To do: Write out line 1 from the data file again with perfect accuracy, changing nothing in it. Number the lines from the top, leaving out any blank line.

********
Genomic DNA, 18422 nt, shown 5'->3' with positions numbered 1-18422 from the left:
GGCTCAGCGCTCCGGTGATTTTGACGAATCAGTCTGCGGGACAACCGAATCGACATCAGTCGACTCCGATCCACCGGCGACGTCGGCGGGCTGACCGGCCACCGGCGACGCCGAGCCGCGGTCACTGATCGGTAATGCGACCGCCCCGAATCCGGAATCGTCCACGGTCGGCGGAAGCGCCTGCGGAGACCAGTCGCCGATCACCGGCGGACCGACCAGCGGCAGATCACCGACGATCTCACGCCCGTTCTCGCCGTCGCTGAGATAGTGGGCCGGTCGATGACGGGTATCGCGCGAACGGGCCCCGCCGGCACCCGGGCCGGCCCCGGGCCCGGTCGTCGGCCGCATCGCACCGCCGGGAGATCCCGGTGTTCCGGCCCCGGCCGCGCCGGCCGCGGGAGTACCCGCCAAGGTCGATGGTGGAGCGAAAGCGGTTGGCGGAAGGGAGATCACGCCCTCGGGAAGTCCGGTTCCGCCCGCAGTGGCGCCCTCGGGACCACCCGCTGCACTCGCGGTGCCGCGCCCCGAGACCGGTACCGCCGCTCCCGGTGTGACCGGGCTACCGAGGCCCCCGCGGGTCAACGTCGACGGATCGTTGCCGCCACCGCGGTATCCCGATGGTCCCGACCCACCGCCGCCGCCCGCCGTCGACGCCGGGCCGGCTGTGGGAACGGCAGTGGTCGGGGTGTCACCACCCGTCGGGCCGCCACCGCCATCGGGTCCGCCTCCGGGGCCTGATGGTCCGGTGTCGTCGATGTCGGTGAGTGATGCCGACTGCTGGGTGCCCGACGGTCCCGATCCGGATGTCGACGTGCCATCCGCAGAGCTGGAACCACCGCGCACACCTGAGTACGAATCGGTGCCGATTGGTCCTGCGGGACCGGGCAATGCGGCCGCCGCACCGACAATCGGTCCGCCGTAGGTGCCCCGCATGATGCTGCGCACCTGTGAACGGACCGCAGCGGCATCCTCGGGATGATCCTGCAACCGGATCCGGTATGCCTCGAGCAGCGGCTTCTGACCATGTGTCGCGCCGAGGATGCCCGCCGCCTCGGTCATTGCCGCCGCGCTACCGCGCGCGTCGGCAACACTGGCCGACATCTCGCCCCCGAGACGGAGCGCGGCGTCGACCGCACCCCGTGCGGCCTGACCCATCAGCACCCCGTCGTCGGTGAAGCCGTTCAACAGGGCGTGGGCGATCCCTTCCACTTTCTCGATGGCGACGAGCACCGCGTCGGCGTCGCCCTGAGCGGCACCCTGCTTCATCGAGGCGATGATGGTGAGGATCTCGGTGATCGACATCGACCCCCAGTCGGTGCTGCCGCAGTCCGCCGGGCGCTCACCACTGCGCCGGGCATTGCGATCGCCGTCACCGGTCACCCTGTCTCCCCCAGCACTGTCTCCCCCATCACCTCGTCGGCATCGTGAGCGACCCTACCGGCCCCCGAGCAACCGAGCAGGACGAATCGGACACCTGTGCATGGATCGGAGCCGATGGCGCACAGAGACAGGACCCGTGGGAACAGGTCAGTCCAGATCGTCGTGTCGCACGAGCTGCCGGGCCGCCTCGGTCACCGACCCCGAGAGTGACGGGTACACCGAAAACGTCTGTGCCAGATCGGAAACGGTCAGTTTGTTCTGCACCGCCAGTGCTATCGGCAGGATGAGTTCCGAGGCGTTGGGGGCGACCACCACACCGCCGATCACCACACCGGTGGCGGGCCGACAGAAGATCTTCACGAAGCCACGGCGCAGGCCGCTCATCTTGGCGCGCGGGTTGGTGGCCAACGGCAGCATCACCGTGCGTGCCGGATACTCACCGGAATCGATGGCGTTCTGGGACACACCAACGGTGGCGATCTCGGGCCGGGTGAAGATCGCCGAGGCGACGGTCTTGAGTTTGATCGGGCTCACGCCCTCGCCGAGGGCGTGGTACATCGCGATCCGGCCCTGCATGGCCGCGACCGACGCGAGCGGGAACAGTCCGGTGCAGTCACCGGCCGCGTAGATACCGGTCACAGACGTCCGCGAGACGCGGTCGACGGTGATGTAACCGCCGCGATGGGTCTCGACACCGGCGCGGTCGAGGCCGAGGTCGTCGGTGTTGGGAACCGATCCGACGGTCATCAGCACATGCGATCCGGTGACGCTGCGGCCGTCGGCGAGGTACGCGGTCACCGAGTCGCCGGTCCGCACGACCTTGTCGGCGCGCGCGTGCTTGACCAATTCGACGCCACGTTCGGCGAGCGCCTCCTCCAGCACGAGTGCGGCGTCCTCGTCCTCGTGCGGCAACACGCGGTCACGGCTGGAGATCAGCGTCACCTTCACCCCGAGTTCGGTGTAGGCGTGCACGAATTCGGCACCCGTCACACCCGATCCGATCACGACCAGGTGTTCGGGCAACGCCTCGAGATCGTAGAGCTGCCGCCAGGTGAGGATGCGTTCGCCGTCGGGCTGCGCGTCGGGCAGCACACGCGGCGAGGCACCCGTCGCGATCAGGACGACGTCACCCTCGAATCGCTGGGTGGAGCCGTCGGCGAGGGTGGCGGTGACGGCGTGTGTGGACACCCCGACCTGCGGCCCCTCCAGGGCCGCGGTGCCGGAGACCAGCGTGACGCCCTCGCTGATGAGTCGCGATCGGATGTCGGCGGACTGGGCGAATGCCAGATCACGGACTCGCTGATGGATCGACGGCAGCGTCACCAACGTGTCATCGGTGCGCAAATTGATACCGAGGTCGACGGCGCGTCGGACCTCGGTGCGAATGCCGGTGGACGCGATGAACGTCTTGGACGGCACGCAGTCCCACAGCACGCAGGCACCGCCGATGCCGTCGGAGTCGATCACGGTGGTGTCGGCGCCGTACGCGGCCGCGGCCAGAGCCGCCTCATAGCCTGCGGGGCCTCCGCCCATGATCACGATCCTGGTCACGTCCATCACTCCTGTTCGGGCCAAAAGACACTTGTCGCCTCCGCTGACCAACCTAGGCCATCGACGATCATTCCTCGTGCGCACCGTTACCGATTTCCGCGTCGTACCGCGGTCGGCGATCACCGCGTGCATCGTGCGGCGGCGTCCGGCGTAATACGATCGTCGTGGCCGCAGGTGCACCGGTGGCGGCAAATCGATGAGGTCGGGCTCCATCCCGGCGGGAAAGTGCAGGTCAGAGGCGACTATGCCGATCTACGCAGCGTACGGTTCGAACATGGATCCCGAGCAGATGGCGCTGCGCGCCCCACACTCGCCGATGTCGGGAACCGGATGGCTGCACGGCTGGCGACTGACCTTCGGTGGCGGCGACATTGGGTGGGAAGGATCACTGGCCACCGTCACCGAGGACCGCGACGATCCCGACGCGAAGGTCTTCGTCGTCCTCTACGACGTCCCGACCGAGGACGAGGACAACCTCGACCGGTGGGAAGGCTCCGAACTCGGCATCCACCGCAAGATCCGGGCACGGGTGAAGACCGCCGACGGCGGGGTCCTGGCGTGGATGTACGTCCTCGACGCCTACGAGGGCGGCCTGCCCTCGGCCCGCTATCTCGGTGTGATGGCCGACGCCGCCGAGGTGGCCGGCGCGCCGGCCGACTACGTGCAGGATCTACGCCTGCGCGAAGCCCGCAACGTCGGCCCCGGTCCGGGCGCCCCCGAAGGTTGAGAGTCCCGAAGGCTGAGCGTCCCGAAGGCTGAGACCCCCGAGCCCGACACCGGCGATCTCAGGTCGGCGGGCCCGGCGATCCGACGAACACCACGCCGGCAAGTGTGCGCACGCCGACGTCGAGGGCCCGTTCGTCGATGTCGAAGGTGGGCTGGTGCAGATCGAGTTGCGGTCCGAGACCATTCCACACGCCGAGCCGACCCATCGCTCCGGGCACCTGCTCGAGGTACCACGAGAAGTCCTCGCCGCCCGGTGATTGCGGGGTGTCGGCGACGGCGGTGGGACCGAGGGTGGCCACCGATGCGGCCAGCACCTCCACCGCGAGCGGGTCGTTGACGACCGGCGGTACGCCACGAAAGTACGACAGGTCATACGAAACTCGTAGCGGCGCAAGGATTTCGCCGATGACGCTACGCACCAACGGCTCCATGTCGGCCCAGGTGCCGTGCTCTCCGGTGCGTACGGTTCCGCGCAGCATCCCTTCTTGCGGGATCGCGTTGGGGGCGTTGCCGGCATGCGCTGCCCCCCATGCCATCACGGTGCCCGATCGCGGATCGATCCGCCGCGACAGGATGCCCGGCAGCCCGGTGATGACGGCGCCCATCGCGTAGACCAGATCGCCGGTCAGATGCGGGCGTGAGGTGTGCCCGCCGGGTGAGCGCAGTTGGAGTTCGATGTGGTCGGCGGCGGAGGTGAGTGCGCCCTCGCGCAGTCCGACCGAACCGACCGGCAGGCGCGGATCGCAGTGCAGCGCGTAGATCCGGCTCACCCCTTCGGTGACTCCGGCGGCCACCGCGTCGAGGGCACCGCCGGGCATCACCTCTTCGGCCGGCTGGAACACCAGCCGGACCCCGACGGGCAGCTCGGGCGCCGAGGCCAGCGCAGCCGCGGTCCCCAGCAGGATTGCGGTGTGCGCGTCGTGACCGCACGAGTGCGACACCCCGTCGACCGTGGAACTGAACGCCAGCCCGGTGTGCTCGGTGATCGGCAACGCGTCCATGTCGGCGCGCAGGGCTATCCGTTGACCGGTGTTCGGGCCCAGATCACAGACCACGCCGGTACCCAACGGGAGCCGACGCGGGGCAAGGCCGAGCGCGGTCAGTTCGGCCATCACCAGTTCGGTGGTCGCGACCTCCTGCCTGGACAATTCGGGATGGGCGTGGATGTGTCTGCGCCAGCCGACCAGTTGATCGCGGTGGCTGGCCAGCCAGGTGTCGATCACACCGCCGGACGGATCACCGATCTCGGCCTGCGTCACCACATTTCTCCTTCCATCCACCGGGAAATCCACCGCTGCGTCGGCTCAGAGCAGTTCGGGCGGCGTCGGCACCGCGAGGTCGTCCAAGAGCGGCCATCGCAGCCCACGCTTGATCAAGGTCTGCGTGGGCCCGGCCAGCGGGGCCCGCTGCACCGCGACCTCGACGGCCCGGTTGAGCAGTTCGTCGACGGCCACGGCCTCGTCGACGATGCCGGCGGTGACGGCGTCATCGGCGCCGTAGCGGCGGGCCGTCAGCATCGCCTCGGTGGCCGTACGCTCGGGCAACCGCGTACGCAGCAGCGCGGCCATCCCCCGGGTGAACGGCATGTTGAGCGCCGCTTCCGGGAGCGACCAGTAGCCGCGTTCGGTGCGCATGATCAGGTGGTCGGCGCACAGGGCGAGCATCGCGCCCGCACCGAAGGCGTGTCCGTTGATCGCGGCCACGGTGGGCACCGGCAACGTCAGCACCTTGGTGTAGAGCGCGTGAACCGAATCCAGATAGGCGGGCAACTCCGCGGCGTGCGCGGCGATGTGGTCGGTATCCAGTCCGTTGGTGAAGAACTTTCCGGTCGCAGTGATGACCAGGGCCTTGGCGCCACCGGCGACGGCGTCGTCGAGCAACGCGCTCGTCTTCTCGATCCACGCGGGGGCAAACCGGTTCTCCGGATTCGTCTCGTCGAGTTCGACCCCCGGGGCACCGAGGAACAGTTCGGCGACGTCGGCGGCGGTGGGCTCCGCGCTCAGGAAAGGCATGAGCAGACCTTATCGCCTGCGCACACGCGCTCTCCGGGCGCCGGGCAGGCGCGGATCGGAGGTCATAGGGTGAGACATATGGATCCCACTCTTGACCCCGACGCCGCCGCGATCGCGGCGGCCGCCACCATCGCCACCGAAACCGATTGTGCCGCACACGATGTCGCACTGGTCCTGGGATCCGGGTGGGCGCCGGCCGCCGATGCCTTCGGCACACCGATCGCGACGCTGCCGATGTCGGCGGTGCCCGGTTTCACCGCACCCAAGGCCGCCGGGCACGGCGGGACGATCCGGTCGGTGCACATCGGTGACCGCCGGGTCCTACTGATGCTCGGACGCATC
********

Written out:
Genomic DNA, 18422 nt, shown 5'->3' with positions numbered 1-18422 from the left: